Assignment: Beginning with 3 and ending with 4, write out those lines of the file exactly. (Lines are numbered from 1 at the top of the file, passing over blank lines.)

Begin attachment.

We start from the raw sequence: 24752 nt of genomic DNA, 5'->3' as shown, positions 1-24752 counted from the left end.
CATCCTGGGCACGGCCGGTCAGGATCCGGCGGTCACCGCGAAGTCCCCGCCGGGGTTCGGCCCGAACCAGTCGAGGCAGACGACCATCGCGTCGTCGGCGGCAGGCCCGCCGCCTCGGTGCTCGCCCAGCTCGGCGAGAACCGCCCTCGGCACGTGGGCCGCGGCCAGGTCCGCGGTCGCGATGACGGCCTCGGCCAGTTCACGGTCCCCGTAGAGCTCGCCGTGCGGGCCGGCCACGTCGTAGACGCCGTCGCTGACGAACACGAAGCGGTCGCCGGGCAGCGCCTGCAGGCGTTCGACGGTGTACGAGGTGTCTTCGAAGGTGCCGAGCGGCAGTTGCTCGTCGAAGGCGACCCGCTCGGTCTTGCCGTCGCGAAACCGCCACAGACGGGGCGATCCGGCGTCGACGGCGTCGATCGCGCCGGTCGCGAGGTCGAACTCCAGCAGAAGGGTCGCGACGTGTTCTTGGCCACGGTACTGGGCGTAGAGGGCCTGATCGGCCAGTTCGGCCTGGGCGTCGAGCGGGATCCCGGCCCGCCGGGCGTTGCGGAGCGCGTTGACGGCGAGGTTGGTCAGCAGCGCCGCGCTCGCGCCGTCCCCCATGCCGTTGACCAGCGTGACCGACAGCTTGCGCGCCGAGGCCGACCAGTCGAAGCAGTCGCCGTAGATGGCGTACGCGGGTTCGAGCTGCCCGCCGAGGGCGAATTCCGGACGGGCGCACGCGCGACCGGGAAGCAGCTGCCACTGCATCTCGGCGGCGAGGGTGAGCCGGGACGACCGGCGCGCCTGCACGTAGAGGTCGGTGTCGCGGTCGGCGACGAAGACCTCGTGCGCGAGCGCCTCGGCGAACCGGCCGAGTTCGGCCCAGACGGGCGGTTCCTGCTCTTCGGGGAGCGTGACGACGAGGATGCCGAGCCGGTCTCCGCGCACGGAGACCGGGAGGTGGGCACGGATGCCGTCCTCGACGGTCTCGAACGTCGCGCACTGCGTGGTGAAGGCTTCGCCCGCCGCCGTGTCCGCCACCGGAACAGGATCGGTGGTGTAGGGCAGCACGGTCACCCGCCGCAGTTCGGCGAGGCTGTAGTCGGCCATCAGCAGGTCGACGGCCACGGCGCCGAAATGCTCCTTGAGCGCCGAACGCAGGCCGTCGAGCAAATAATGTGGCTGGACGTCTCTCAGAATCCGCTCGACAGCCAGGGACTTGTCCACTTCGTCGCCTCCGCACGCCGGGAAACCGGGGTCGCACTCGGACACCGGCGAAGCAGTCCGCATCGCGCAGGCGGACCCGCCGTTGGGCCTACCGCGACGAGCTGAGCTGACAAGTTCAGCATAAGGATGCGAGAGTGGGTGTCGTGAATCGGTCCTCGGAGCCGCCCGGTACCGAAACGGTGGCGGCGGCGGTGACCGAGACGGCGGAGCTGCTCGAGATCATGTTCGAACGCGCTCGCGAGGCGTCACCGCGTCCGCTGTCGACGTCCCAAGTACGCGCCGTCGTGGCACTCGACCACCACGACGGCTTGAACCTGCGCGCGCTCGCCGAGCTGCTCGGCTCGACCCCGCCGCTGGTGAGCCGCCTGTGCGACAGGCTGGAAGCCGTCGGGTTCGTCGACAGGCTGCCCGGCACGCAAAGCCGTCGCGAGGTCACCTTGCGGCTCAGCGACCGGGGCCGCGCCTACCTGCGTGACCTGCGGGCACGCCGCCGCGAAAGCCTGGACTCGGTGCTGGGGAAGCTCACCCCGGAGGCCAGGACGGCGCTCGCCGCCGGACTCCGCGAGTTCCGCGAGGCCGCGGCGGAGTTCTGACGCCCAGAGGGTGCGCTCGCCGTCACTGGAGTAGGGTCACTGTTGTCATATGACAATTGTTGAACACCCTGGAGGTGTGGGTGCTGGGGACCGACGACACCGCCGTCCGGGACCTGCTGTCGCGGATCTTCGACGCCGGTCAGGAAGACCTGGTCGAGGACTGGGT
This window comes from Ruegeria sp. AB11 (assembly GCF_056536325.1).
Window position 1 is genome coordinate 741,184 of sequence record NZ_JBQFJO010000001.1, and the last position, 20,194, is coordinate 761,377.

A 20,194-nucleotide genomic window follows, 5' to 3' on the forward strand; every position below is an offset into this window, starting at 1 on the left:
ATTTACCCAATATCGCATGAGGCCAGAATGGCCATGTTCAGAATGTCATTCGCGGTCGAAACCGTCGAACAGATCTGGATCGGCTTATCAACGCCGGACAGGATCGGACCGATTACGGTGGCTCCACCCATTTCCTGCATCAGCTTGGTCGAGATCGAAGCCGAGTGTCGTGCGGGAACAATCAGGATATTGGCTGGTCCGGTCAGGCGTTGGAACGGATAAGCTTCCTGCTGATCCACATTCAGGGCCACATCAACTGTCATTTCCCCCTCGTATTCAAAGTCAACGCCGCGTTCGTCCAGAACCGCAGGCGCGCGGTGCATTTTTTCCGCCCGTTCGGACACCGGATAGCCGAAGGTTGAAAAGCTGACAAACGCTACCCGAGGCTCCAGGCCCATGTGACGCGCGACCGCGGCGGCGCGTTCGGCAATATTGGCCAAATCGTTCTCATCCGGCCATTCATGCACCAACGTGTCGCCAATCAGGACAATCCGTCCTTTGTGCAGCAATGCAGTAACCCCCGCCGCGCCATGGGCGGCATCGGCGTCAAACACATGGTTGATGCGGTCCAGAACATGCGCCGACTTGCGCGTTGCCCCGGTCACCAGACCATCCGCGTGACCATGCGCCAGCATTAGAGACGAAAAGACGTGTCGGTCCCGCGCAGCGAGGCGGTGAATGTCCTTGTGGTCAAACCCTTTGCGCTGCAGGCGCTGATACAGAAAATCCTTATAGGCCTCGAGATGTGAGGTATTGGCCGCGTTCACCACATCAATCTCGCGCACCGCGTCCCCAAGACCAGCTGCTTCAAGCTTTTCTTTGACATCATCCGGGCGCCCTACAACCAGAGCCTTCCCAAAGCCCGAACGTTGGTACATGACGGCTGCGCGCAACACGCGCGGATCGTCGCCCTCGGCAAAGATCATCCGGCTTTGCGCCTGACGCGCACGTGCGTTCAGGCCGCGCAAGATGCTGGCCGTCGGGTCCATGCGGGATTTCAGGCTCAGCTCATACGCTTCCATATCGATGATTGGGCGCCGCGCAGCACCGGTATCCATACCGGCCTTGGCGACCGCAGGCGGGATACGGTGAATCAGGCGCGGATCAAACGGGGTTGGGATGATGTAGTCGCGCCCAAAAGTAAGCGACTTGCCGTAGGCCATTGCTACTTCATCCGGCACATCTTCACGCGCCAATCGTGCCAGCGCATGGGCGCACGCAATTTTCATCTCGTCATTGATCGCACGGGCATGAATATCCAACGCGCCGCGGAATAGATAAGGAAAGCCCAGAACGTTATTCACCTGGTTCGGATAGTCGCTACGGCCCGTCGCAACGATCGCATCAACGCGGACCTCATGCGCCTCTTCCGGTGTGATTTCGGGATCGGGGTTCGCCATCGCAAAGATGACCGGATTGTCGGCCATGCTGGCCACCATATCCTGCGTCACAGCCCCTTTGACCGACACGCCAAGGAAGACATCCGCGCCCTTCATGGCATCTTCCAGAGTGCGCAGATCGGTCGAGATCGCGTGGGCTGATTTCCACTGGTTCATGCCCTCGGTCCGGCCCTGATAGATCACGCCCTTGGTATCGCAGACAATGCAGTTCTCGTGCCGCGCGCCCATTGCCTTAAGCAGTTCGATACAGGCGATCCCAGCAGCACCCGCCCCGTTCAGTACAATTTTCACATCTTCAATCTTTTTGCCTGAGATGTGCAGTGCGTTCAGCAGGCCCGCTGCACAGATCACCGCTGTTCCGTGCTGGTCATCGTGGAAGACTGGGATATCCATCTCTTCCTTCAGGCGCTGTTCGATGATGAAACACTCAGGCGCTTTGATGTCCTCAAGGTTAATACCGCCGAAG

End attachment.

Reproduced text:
This window comes from Ruegeria sp. AB11 (assembly GCF_056536325.1).
Window position 1 is genome coordinate 741,184 of sequence record NZ_JBQFJO010000001.1, and the last position, 20,194, is coordinate 761,377.